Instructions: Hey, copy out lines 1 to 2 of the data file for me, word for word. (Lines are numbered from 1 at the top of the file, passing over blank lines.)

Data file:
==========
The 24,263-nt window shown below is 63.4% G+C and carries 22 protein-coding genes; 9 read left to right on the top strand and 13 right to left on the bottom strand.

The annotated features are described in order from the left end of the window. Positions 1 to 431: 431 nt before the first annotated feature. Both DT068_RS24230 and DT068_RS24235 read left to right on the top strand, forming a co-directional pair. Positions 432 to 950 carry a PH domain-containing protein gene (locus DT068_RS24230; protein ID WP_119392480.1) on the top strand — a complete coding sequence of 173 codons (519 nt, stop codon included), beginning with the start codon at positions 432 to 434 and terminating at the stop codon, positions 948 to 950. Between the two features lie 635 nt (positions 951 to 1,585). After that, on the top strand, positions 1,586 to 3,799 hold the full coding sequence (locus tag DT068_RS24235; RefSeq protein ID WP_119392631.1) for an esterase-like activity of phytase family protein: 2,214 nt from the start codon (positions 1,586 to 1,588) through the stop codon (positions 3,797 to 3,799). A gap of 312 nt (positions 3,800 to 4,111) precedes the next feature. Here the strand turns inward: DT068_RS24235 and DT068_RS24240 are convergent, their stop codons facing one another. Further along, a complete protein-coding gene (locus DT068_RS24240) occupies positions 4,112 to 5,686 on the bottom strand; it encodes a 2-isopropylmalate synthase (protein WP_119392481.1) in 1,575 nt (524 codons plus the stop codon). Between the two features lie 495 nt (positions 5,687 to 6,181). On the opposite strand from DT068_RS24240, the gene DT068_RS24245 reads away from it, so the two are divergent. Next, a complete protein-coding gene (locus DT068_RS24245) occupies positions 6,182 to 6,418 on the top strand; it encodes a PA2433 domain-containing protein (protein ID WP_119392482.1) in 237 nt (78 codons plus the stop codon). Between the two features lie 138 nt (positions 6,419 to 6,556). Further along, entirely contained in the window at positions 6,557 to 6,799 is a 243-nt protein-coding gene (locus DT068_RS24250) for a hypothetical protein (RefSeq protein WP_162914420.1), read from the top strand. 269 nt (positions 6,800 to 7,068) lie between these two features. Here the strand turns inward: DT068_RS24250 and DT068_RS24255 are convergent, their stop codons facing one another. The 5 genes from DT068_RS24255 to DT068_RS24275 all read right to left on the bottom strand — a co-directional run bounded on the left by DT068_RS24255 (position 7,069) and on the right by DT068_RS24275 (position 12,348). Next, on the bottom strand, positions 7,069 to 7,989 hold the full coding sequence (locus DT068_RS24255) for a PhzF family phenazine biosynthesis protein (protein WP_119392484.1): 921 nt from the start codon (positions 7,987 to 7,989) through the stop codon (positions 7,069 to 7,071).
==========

The 24,263-nt window shown below is 63.4% G+C and carries 22 protein-coding genes; 9 read left to right on the top strand and 13 right to left on the bottom strand.

The annotated features are described in order from the left end of the window. Positions 1 to 431: 431 nt before the first annotated feature. Both DT068_RS24230 and DT068_RS24235 read left to right on the top strand, forming a co-directional pair. Positions 432 to 950 carry a PH domain-containing protein gene (locus DT068_RS24230; protein ID WP_119392480.1) on the top strand — a complete coding sequence of 173 codons (519 nt, stop codon included), beginning with the start codon at positions 432 to 434 and terminating at the stop codon, positions 948 to 950. Between the two features lie 635 nt (positions 951 to 1,585). After that, on the top strand, positions 1,586 to 3,799 hold the full coding sequence (locus tag DT068_RS24235; RefSeq protein ID WP_119392631.1) for an esterase-like activity of phytase family protein: 2,214 nt from the start codon (positions 1,586 to 1,588) through the stop codon (positions 3,797 to 3,799). A gap of 312 nt (positions 3,800 to 4,111) precedes the next feature. Here the strand turns inward: DT068_RS24235 and DT068_RS24240 are convergent, their stop codons facing one another. Further along, a complete protein-coding gene (locus DT068_RS24240) occupies positions 4,112 to 5,686 on the bottom strand; it encodes a 2-isopropylmalate synthase (protein WP_119392481.1) in 1,575 nt (524 codons plus the stop codon). Between the two features lie 495 nt (positions 5,687 to 6,181). On the opposite strand from DT068_RS24240, the gene DT068_RS24245 reads away from it, so the two are divergent. Next, a complete protein-coding gene (locus DT068_RS24245) occupies positions 6,182 to 6,418 on the top strand; it encodes a PA2433 domain-containing protein (protein ID WP_119392482.1) in 237 nt (78 codons plus the stop codon). Between the two features lie 138 nt (positions 6,419 to 6,556). Further along, entirely contained in the window at positions 6,557 to 6,799 is a 243-nt protein-coding gene (locus DT068_RS24250) for a hypothetical protein (RefSeq protein WP_162914420.1), read from the top strand. 269 nt (positions 6,800 to 7,068) lie between these two features. Here the strand turns inward: DT068_RS24250 and DT068_RS24255 are convergent, their stop codons facing one another. The 5 genes from DT068_RS24255 to DT068_RS24275 all read right to left on the bottom strand — a co-directional run bounded on the left by DT068_RS24255 (position 7,069) and on the right by DT068_RS24275 (position 12,348). Next, on the bottom strand, positions 7,069 to 7,989 hold the full coding sequence (locus DT068_RS24255) for a PhzF family phenazine biosynthesis protein (protein WP_119392484.1): 921 nt from the start codon (positions 7,987 to 7,989) through the stop codon (positions 7,069 to 7,071).